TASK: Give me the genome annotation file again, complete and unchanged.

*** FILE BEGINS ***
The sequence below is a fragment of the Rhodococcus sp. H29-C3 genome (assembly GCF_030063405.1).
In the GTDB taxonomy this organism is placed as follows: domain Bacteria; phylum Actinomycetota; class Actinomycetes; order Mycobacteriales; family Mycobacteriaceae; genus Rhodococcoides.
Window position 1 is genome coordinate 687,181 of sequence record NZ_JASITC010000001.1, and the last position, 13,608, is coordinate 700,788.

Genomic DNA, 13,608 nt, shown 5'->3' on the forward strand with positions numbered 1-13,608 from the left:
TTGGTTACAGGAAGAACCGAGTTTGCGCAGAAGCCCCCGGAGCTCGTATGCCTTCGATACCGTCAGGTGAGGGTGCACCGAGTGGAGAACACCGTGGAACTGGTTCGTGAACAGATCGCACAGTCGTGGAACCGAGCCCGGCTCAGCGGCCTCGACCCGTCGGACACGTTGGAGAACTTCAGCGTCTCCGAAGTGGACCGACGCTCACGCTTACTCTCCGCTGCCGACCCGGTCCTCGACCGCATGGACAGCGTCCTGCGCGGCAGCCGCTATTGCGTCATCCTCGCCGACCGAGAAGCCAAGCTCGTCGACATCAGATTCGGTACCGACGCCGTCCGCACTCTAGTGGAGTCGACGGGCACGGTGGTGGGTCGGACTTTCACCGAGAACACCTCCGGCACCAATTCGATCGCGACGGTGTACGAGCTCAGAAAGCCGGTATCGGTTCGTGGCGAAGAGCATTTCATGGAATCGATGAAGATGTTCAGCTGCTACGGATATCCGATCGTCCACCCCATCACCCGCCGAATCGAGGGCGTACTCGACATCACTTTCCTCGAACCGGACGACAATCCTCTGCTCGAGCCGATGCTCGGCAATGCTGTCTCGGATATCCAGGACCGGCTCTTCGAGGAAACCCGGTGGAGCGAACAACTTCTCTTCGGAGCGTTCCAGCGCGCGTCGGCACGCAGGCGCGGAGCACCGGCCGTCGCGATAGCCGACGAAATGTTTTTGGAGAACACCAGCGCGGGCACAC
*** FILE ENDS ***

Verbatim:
The sequence below is a fragment of the Rhodococcus sp. H29-C3 genome (assembly GCF_030063405.1).
In the GTDB taxonomy this organism is placed as follows: domain Bacteria; phylum Actinomycetota; class Actinomycetes; order Mycobacteriales; family Mycobacteriaceae; genus Rhodococcoides.
Window position 1 is genome coordinate 687,181 of sequence record NZ_JASITC010000001.1, and the last position, 13,608, is coordinate 700,788.

Genomic DNA, 13,608 nt, shown 5'->3' on the forward strand with positions numbered 1-13,608 from the left:
TTGGTTACAGGAAGAACCGAGTTTGCGCAGAAGCCCCCGGAGCTCGTATGCCTTCGATACCGTCAGGTGAGGGTGCACCGAGTGGAGAACACCGTGGAACTGGTTCGTGAACAGATCGCACAGTCGTGGAACCGAGCCCGGCTCAGCGGCCTCGACCCGTCGGACACGTTGGAGAACTTCAGCGTCTCCGAAGTGGACCGACGCTCACGCTTACTCTCCGCTGCCGACCCGGTCCTCGACCGCATGGACAGCGTCCTGCGCGGCAGCCGCTATTGCGTCATCCTCGCCGACCGAGAAGCCAAGCTCGTCGACATCAGATTCGGTACCGACGCCGTCCGCACTCTAGTGGAGTCGACGGGCACGGTGGTGGGTCGGACTTTCACCGAGAACACCTCCGGCACCAATTCGATCGCGACGGTGTACGAGCTCAGAAAGCCGGTATCGGTTCGTGGCGAAGAGCATTTCATGGAATCGATGAAGATGTTCAGCTGCTACGGATATCCGATCGTCCACCCCATCACCCGCCGAATCGAGGGCGTACTCGACATCACTTTCCTCGAACCGGACGACAATCCTCTGCTCGAGCCGATGCTCGGCAATGCTGTCTCGGATATCCAGGACCGGCTCTTCGAGGAAACCCGGTGGAGCGAACAACTTCTCTTCGGAGCGTTCCAGCGCGCGTCGGCACGCAGGCGCGGAGCACCGGCCGTCGCGATAGCCGACGAAATGTTTTTGGAGAACACCAGCGCGGGCACAC